Self-care takes practice.  It involves processing daily observations of one’s bodily, emotional, physical, and mental responses, and storing these details to help make future decisions.  Our brains, with their amazing neuroplasticity and power to adapt, are actually equipped do this naturally.  But in our hurried lives we often spend decades pushing down these cues, stopping for air and awareness only when we are completely spent.

Self-care doesn’t mean that every day is sunshine. Sometimes we must experience situations that are not pleasant. But with proper self-care on either side of these difficult seasons, we are able to return to normal balance at a quicker rate and have vaster knowledge of where to reach for support when we recognize signs that our normal equilibrium is off-kilter. This is actually the marker for interoceptive awareness: that we increasingly learn over time how to regulate, or “bounce back” from stressful or difficult events.

You can make self-care a practice at any time.  I’ve collected a few resources below, but as always encourage you to reach out to a professional if you feel you would like a helping hand to re-discover the natural balance of your own life.  It is not a quick fix, nor is it always easy.  But overall, it is worth it to practice awareness of all your different abilities and strengths.  You just might surprise yourself.

 

Some places to start:

Breathe: A simple place to start is belly breathing and 4-7-8 breathing.  Like anything involving self-care, this takes practice.  I often compare deep breathing to learning to practicing a sport; we must train our brains to regulate through breathing if we aren’t used to doing so.  But once we are accustomed to the practice, we can naturally regulate ourselves through stressful moments without purposefully counting or intentionally focusing on each breath.  It makes “game time” (or the really stressful moment) much easier, because the muscle memory is already in place.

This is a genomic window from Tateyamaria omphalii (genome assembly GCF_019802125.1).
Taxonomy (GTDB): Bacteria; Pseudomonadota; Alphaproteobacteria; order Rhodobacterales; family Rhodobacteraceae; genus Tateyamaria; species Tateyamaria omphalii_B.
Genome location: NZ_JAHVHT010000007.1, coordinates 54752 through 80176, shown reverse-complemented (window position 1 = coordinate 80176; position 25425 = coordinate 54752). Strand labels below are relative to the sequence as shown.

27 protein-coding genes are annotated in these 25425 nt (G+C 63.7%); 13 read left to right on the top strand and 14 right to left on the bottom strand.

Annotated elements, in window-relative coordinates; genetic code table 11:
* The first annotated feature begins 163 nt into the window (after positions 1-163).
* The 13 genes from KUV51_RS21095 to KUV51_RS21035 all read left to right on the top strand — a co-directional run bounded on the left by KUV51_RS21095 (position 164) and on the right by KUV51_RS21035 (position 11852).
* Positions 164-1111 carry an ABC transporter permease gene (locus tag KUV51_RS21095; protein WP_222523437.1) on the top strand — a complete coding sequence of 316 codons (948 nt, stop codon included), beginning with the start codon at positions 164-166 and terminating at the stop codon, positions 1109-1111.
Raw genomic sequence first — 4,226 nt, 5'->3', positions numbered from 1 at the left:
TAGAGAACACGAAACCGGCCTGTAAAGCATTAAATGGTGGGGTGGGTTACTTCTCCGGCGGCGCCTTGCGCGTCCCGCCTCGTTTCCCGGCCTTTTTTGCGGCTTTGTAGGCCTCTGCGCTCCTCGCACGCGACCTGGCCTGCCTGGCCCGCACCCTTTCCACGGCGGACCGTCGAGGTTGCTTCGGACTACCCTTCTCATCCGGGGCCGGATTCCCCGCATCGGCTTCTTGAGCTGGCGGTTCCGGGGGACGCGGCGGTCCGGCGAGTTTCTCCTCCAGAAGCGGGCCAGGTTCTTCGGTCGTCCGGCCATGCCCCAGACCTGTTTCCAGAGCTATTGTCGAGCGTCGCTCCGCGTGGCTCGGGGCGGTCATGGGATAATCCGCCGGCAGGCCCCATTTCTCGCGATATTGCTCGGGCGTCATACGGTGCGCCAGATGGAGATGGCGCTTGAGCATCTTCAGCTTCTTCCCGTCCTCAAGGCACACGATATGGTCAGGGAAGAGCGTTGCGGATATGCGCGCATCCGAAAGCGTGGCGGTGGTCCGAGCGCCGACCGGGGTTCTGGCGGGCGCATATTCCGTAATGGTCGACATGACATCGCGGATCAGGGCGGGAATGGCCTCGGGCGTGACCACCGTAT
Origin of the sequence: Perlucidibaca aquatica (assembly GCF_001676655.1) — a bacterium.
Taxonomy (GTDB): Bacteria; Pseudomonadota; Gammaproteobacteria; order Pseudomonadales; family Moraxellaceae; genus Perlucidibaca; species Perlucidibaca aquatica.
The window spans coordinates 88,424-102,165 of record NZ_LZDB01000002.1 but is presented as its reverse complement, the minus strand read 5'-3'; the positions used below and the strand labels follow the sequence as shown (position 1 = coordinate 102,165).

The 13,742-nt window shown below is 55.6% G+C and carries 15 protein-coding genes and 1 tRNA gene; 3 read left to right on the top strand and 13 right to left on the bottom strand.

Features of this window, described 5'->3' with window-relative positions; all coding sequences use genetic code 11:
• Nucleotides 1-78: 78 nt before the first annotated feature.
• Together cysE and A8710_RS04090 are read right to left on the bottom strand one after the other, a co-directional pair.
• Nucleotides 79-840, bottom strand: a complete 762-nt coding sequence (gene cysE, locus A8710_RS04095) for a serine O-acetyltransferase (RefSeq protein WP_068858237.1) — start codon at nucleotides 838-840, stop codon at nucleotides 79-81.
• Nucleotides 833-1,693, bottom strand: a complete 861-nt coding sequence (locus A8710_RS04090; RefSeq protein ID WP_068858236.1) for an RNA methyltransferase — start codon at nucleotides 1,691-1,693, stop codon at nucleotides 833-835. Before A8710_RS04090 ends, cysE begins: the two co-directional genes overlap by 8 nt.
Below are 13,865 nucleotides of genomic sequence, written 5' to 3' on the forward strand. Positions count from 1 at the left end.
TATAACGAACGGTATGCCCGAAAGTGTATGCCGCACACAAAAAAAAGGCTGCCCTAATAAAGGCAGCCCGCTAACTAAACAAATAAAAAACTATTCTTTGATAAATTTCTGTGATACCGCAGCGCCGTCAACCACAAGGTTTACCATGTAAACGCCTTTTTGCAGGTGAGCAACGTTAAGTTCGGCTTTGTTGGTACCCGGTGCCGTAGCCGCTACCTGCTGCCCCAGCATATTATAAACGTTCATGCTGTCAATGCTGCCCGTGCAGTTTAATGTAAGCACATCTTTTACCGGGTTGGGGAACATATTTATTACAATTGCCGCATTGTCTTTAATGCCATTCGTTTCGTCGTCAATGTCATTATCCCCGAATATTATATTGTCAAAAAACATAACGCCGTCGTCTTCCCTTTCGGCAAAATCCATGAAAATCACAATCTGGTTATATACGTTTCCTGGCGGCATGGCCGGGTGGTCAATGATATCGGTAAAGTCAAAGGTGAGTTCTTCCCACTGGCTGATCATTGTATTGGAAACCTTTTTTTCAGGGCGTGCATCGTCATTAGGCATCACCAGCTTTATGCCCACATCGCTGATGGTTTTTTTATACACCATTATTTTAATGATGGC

Use HeadSpace: an app to assist in practicing meditation and slowing down the body to better listen to its cues.

Move your body: Find movement you enjoy.  Try to separate it from weight loss and body image thoughts, and pay attention to the feelings and experiences associated with different kinds of exercise.

Practice Intuitive Eating: Intuitive Eating is a program developed by registered dieticians; it is an evidence-based call to learn to listen to the body’s natural hunger and fullness cues. (by Evelyn Tribole, MS, RD, and Elyse Resch, MS, RD, FADA, CED, RD).  Studies indicate that practicing Intuitive Eating can raise your overall interoceptive awareness.